5 poetry collections you should read if you like Rupi Kaur’s ‘the sun and her flowers’

If you read Rupi Kaur’s the sun and her flowers and instantly felt the urge to explore other poetic works of art, you’re not alone. I have graciously prepared a list of other poetry collections with similar themes that will likely leave you with comparable feelings of awe. If you haven’t read the sun and her flowers, seriously WYD?! This article lists 7 reasons why you should! We’re all together on this #letpoetryunwindyoursoul mission, so without further ado, here are 5 poetry collections that are sure to unwind your soul.  

1. Questions for Ada by Ijeoma Umebinyuo

Questions for Ada explores similar themes of love, pain, healing and family. The collection also narrates the author’s immigrant experience, with a sprinkle of race issues. Her poems will grip your heart and leave you wanting more.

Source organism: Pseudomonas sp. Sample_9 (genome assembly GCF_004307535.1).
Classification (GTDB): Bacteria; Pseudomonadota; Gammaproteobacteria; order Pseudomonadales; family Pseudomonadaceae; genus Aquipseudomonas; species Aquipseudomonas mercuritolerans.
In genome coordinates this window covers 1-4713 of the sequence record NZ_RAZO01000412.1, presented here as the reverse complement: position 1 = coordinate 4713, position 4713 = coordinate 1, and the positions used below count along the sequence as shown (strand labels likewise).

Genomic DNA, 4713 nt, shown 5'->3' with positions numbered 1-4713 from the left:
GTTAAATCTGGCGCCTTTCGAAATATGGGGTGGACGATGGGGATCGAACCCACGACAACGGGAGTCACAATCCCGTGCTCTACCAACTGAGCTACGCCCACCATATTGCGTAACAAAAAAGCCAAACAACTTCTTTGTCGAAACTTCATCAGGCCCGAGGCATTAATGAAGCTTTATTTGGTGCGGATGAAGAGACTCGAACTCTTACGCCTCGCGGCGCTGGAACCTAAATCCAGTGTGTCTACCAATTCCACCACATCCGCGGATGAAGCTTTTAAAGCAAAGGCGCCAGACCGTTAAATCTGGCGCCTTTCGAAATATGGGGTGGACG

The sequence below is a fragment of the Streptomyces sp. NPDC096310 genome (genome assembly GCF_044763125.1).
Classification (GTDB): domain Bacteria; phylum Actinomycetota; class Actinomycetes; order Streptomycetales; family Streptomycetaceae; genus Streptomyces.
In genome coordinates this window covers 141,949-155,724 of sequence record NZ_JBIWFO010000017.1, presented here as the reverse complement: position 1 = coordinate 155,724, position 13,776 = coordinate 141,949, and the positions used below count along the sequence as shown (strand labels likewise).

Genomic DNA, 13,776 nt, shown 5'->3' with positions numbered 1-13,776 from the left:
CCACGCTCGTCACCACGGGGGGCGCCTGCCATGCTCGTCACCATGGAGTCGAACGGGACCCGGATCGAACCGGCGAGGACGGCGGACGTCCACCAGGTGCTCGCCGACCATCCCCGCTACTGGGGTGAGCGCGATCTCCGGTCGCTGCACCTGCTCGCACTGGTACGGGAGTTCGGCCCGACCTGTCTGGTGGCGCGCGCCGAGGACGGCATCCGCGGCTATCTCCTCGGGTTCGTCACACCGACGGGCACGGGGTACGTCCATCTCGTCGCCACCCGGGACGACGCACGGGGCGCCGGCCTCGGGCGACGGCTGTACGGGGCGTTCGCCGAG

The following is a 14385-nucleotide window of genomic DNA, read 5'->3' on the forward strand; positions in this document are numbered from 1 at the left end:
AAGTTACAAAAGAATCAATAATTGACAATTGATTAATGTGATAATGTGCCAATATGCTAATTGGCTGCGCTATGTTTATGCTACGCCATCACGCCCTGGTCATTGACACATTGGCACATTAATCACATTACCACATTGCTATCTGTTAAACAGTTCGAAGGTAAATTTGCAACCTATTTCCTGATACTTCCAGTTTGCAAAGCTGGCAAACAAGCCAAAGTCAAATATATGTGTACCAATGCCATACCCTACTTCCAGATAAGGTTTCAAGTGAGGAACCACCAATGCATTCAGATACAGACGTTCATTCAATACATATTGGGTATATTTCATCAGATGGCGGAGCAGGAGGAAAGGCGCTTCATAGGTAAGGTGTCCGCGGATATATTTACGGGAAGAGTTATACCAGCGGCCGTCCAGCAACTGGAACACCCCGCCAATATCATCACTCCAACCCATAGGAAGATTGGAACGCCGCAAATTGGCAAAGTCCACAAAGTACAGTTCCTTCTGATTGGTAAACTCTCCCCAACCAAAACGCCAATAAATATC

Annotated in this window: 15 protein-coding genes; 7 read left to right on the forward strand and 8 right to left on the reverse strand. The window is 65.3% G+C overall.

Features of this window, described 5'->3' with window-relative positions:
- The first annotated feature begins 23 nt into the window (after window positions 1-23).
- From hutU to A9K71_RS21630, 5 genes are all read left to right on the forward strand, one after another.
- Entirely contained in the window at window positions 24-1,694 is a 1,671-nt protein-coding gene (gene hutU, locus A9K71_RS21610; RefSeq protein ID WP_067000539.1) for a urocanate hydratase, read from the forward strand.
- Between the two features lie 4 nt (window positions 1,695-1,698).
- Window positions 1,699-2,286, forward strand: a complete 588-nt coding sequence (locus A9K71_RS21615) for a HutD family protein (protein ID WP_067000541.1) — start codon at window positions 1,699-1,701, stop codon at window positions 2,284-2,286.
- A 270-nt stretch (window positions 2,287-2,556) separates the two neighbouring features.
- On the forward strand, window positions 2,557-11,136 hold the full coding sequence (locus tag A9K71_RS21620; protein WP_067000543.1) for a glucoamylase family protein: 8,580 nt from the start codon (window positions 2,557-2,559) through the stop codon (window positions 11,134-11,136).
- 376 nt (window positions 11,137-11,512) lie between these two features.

2. Odes by Sharon Olds

Rupi Kaur described Sharon Olds as “one of the greatest feminist poets of our time”. Odes is a fun collection of odes to the female body, the female experience, and everything that comes with it. It explores similar themes of love and body positivity as explored in the sun and her flowers.

 

3. Where the Words End and My Body Begins by Amber Dawn

The poems are written in glosa form which is quite different from Kaur’s free verse style. The result is a refreshingly beautiful homage to queer poets, exploring themes of trauma, feminism and sexuality.  

 

4. Born to Love, Cursed to Feel by Samantha King This collection captures feelings of love, pain, and growth, which mirror the emotions captured in the sun and her flowers’ ‘wilting’ , ‘falling’ and ‘blooming’ sections/chapters.

5. A History of the Cetacean American Diaspora by Jenna Le A History of the Cetacean American Diaspora uses nature to capture the immigrant narrative, while detailing common themes of womanhood through her personal experiences. It’s not a light read, and it’s written in a slightly different style from the sun and her flowers but it’s definitely worthwhile (as seen in the glowing Goodreads reviews).